He needed only 117 carries to rack up 759 yards last season, an influential average of 6.5 yards per tote. In 2013, he'll likely see that workload increase a little bit, but a year's worth of training should make his output increase a lot.

    Remember how good Eddie Lacy and T.J. Yeldon were for Alabama last year? "Gurshall" is just like that, only with the chance to, eventually, be better.

20. QB Jordan Lynch, Northern Illinois

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    Watch: Lynch 2012 Highlights

    Lynch is more powerful than shifty as a runner—think Jake Locker, not Denard Robinson—but still possesses game-breaking potential with both his arms and legs.

    He finished fourth among all players in rush yards last season, sporting a healthy 6.2 yards-per-carry and only finishing below 100 yards once. He also completed a pass of 40-plus yards in 10 of the Huskies' 14 games. 

    In 2013, a rebuilt NIU offense will count, once again, on Lynch to conjure offense from thin air. If his play last year was any indication, the plucky senior will not let them down.

19. RB Venric Mark, Northwestern

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    Watch: Mark 75-yard punt return TD at Penn State

    Mark is the best offensive player on a woefully overlooked football team. A fourth-quarter collapse against Michigan and a missed field goal against Nebraska was all that stood between Northwestern and a 12-1 record.

    Still, 10-3 ain't too shabby in the Big Ten, especially with wins over two SEC bowl teams (Vanderbilt and Mississippi State). Mark scored a touchdown in both SEC upsets and also posted eight 100-yard rushing games—five of which came with 20-or-less carries.

    Excelling, too, in the return game, Mark is undoubtedly one of the best playmakers in college football.

18. WR Kenny Bell, Nebraska

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    Watch: Bell 82-yard TD run at Minnesota

    Bell made a name for himself (at least on Youtube and Twitter) in the Big Ten Championship last season, after issuing one of the best—legal!—blocks anyone had seen all season.

    But the sophomore receiver made an impact in more traditional ways too, needing only 50 catches to rack up 863 yards. He also scored eight touchdowns in 2012, each one sharing a single, salient feature:

    They all came from 25 yards or more.

17. QB Jameis Winston, Florida State

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    Watch: Winston 2011 Highlights (HS)

    Tallahassee has bought into the hype, and before too long, the rest of our nation will follow suit. Jameis Winston is the real deal.

    I could lecture you with stats and figures and testimony from Trent Dilfer, but Winston's game is more visceral than that. He needs, at times, to be seen to be believed.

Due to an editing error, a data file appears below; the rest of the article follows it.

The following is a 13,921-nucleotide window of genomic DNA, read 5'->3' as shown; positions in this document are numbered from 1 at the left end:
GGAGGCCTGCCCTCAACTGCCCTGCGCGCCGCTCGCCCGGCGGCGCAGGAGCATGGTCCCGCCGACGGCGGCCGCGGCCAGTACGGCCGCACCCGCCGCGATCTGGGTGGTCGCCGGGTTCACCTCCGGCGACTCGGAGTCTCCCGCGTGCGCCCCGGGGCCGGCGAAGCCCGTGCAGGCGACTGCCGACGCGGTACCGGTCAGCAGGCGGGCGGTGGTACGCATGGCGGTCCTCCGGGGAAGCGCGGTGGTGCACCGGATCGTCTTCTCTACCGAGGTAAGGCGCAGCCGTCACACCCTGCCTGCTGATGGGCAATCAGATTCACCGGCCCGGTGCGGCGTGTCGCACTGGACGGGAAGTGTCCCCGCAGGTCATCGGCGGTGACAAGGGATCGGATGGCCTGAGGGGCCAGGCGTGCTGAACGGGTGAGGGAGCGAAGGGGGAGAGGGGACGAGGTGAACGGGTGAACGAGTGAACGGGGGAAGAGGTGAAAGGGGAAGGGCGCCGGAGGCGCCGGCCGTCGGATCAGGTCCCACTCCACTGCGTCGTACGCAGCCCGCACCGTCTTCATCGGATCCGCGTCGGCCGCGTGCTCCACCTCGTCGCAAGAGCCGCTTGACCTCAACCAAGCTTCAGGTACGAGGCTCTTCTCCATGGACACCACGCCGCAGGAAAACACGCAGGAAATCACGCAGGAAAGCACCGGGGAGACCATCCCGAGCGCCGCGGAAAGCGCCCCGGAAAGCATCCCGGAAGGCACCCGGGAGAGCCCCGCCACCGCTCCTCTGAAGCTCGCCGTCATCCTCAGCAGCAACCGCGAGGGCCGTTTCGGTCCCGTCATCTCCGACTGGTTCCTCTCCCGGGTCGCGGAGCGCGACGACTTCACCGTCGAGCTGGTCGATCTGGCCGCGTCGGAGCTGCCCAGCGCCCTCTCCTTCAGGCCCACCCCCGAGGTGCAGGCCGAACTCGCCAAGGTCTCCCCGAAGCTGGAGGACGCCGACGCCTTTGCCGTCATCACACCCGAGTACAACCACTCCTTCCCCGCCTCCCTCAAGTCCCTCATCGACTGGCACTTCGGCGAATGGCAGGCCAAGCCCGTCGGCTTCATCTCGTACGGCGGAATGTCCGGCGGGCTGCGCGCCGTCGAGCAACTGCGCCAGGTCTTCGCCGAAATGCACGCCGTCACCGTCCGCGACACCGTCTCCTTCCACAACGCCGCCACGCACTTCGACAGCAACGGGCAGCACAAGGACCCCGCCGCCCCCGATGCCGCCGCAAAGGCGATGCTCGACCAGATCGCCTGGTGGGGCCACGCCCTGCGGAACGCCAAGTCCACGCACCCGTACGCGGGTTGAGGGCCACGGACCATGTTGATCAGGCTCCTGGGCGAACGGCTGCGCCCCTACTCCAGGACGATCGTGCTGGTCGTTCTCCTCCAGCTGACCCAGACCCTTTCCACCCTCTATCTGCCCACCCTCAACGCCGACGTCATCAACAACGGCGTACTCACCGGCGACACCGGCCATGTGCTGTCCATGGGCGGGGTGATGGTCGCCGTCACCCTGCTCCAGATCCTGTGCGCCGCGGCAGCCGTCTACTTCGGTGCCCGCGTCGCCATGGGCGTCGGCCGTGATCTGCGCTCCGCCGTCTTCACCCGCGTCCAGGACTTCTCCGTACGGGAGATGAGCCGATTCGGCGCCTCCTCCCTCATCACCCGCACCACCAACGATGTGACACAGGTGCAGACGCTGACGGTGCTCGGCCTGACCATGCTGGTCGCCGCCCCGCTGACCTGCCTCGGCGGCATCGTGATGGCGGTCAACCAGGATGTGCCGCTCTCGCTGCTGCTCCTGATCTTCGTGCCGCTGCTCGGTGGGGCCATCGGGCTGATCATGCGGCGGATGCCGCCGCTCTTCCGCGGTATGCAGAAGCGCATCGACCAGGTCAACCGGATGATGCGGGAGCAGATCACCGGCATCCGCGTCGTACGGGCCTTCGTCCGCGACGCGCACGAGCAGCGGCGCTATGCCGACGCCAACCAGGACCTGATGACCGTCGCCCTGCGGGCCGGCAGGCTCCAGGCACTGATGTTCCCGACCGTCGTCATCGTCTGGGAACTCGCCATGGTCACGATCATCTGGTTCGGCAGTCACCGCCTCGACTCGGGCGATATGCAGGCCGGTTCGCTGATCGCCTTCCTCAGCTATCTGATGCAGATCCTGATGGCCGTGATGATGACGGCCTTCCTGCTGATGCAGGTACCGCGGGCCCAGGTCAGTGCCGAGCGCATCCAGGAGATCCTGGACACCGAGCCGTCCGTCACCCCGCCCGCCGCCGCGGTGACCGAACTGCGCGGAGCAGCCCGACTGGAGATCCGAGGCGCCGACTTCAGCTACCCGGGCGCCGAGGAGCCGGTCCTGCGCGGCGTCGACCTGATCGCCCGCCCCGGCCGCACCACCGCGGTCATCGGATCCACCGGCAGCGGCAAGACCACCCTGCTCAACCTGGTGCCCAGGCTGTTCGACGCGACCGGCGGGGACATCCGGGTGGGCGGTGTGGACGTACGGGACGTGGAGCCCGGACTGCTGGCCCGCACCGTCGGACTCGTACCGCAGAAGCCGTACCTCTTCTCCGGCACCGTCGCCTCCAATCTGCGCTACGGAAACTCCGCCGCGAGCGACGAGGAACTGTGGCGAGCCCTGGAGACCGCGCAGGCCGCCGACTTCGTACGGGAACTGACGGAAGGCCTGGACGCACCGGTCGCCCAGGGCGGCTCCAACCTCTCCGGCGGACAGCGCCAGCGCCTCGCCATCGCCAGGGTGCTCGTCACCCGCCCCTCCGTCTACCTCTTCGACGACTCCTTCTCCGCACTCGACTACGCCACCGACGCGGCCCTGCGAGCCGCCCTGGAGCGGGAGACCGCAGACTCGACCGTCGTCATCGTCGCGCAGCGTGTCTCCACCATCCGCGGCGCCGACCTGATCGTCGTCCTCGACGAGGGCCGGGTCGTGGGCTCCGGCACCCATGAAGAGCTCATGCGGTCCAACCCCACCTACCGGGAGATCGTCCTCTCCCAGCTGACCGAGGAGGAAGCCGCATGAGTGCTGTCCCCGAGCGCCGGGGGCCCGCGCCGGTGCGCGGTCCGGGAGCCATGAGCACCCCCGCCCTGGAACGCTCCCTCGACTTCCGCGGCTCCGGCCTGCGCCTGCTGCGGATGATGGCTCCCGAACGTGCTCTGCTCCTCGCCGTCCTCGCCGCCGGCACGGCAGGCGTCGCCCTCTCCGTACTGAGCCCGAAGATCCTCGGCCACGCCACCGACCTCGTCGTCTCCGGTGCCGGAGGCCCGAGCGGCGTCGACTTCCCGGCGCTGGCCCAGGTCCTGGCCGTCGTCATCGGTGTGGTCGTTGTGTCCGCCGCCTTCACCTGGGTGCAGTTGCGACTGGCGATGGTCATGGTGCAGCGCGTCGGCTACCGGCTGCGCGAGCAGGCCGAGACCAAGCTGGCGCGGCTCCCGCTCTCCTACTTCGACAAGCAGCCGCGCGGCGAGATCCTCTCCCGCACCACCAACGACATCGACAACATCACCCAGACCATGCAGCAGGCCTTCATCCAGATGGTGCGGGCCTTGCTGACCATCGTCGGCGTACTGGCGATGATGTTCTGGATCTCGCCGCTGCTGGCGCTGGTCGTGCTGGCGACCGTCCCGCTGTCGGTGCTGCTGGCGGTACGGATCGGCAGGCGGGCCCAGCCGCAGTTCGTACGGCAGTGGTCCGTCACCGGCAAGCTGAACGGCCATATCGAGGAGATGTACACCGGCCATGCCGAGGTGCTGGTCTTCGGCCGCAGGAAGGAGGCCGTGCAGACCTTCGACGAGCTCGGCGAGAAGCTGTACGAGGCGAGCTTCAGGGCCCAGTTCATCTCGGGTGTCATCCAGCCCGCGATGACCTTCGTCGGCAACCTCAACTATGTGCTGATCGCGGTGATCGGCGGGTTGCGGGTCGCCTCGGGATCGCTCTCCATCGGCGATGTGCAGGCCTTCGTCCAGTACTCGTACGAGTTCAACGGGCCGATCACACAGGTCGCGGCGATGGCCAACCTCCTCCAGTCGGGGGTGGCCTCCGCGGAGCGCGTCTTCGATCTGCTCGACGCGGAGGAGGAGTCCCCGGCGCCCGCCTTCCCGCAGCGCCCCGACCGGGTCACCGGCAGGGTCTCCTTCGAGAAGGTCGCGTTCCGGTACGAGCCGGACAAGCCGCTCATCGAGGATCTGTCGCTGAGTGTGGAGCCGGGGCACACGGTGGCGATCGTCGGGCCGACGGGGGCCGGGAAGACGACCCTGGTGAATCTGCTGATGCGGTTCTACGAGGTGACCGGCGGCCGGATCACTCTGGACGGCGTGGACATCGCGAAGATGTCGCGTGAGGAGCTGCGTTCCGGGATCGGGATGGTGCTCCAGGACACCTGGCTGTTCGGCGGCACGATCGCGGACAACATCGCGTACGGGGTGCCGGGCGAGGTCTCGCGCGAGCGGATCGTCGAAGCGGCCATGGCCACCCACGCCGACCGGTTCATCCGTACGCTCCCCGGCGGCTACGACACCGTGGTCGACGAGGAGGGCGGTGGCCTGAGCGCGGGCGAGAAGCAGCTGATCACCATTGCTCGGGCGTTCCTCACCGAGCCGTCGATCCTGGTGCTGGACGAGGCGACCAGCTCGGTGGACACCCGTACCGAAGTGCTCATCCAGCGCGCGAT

Just take a look at the highlight tape above, and you'll understand why he's on this list. Come season's end, there's a good chance he'll rank even higher.

16. WR Brandin Cooks, Oregon State

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    Watch: Cooks 75-yard TD catch at UCLA

    Last year's Oregon State offense was balanced and symmetric. Storm Woods got his on the ground, and passing reps were split fairly between Markus Wheaton underneath and Brandin Cooks over the top.

    Even with a future-third round pick stealing touches, Cooks still managed to top 1,000 yards last season, averaging 17.2 yards per reception. In 2013, Cody Vaz will look his way even more often, and by season's end, Cooks might have All-Pac 12 numbers to show for it.

15. WR Sammy Watkins, Clemson

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    Watch: Watkins 2011 Highlights

    Watkins wasn't bad in 2012—708 yards is nothing to scoff at—but given the lofty precedent of his freshman season, he was easily one of college football's most disappointing players.

    Still, with DeAndre Hopkins now squarely out of the picture, a return to form is expected from Watkins, who is only one season removed from a historic freshman campaign. 

    Between Clemson's explosive system and a future NFL quarterback under center, Watkins has all the help he needs to put up All-American numbers. Whether or not he does, one would have to think, will be entirely mental.

14. WR Tyler Lockett, Kansas State

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    Watch: Lockett 97-yard kickoff return TD at Kansas

    Tyler Lockett ran two kickoffs back for touchdowns last season, one from 100 yards, and averaged an NCAA-best 32.8 yards per return.

    Unlike some of his fellow returners, though, his offensive skill-set doesn't end there. Lockett turned 44 catches in 687 yards last season, and stands poised to contribute even more as a junior.

    If the Wildcats' spring game was any indication, Lockett should be a highlight factory in 2013.

13. QB Braxton Miller, Ohio State

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    Watch: Miller 2012 Highlights